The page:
Saturday, March 28, 2020

Quarantine, Week 2: Developing a Bit of A Rhythm

Week 2 of the quarantine did not yet see a descent into madness as predicted in my last week's post.  At least not that I can identify.  However, I do feel like Bruce Banner these days:
It is just so maddening to see not just Trump but Republican governors act as if this thing does not require self-isolation and all the rest.  The idea of opening up for Easter--churches have been found to be one of the key spots where the disease as spread--is just appalling.  So, yeah, I am mad all the time.

It is very clear that we are going to be experiencing a series of peaks in the next month as city after city is overwhelmed.  Just as Italy was the future of the United States, New York (see this and other posts by a chief of doctors in NYC)  is the future of ... most American cities.  I have family in NYC, including in the medical community, so I am worried about them.  I am less worried about my spectacular niece who yoga-ed and instagrammed her way through her COVID experience.  Indeed, I am relieved and proud.  That she almost visited my mother when she was in the early stages... oh my... relieved. 

Part of my rhythm is to shop once a week.  While we have enough in the house to last us a few weeks, I like to top off every week so that we continue to have a 2-3 week supply in case one of us or both of us have to completely self-isolate.  I also wanted to run to campus before they lock the buildings on Monday to get a couple of books and some other materials, as Carleton is going to be shut down for a while. 

As a result, I could compare the social distancing at the supermarket last week and this week.  It was better, although I was also at a less busy place.  Most shelves were stocked with the notable exceptions of paper products and flour.  We have no problems in the paper department due to my wife's insistence on always buying paper towels and toilet paper during our Costco runs.  Flour is not yet an issue, but it diminishes my enthusiasm for making breads.  I need to save the flour for my pizza.  One has got to have priorities.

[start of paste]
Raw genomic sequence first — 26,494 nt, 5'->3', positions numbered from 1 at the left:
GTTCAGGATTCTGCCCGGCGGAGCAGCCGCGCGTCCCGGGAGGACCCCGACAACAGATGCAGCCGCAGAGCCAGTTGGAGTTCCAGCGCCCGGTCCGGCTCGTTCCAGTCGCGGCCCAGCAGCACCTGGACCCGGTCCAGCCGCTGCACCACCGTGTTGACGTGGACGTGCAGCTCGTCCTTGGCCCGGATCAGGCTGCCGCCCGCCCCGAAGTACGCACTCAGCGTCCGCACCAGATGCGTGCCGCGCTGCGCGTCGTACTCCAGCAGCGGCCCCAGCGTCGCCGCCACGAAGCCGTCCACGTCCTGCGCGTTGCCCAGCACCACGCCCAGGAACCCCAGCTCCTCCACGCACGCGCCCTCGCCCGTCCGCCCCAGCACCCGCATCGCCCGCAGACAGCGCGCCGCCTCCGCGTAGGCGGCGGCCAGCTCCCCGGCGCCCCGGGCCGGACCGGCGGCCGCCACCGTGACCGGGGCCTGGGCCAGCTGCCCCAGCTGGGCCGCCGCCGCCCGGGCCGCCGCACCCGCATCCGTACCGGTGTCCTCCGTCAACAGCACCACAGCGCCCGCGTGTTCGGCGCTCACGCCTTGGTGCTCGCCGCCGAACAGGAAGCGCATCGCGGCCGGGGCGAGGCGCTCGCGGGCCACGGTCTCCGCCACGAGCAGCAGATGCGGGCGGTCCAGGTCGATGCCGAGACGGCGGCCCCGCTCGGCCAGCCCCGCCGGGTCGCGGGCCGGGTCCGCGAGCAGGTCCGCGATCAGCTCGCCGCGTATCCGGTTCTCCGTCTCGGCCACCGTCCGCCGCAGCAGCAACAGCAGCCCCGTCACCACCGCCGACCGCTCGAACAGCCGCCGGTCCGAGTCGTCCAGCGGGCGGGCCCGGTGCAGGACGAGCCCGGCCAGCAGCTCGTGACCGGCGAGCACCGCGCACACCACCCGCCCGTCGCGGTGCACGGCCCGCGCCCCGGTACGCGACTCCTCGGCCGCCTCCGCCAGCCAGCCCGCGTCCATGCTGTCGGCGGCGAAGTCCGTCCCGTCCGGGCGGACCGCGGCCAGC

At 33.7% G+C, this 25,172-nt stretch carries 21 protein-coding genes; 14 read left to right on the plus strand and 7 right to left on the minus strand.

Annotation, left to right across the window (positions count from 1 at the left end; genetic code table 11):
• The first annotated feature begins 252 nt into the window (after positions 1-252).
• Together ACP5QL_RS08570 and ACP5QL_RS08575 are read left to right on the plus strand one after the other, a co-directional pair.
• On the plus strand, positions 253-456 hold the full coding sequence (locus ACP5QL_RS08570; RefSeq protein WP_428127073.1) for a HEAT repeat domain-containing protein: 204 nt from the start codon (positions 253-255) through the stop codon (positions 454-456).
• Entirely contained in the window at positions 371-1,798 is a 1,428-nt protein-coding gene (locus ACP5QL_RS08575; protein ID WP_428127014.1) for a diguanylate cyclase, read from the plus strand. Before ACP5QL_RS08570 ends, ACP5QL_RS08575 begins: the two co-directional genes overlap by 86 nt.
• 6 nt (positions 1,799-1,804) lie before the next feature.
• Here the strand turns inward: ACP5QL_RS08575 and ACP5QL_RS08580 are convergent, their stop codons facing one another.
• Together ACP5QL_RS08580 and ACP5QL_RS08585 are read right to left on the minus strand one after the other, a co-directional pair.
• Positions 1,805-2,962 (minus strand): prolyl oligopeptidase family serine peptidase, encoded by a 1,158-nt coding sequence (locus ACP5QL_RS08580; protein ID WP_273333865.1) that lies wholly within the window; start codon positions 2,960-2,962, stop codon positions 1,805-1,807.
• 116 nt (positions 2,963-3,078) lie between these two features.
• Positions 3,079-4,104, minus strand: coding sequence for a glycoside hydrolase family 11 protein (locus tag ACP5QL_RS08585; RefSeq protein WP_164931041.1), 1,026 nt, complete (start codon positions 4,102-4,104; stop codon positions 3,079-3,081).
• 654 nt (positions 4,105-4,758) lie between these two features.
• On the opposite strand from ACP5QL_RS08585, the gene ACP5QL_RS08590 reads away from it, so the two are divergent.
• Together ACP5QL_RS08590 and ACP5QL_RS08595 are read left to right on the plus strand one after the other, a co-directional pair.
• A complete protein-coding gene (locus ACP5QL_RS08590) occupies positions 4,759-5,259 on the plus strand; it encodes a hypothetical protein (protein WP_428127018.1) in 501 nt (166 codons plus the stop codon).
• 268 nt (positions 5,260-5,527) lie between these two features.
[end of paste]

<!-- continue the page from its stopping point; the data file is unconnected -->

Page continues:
I am more acceptant of the reality that I am not going to get tons of work done.  No, I have no small kids running around to distract me (one of the items that was wrong in the Steve pic).  Just that the news and the despair (yeah, that word is cropping up a lot more) makes it hard to focus on reading and writing.  I did manage to make progress on one project, flipping the draft to my co-authors.  We shall see if they consider my work to be progress or regress.

The week started with my first online seminar for my MA class and my last.  I am lucky in that I designed the class, as I do with most of my MA classes, to end with student presentations.  So, we discussed the literature on Canadian civil-military relations, although the timing could have been better since the Chief of the Defence Staff and the Deputy Minister issued statements on Friday that would have been great fodder for the class.  Anyhow, it went reasonably well, but I am not looking forward to this becoming the normal way to teach if some folks' predictions about what the 2020-21 academic year might look like.

My new playstation came in and quickly reminded me that I suck at video games.  I feel bad for Spider-man who has been smashed into a wall many times, and I feel bad for the Star Wars character that will eventually discover his Jedi powers--if I can get him to cross a cavern via swinging rope....  We have passed the time watching both regular tv programs--9-9!--and movies and funky series on Amazon and Netflix.  I still have three and a half seasons of Clone Wars to watch before I can start the new season--and I tend to watch 1.5 eps per treadmill session.  The lack of ultimate is perhaps the biggest change to my life, since I do tend to work at home many days.  I miss the games and the people and laying out for plastic.

The hard part is finding stuff to talk about with Mrs. Spew over dinner--we could talk about how Trump and the GOP are going to get many Americans needlessly killed, but that gets old quickly.  If anybody has suggestions for conversation topics for childless couples (our kid is doing well in LA), let me know.

And, as always, think of the doctors, nurses, and other staff who are facing a crisis of a lifetime... which they will carry for the rest of their lives if they survive.

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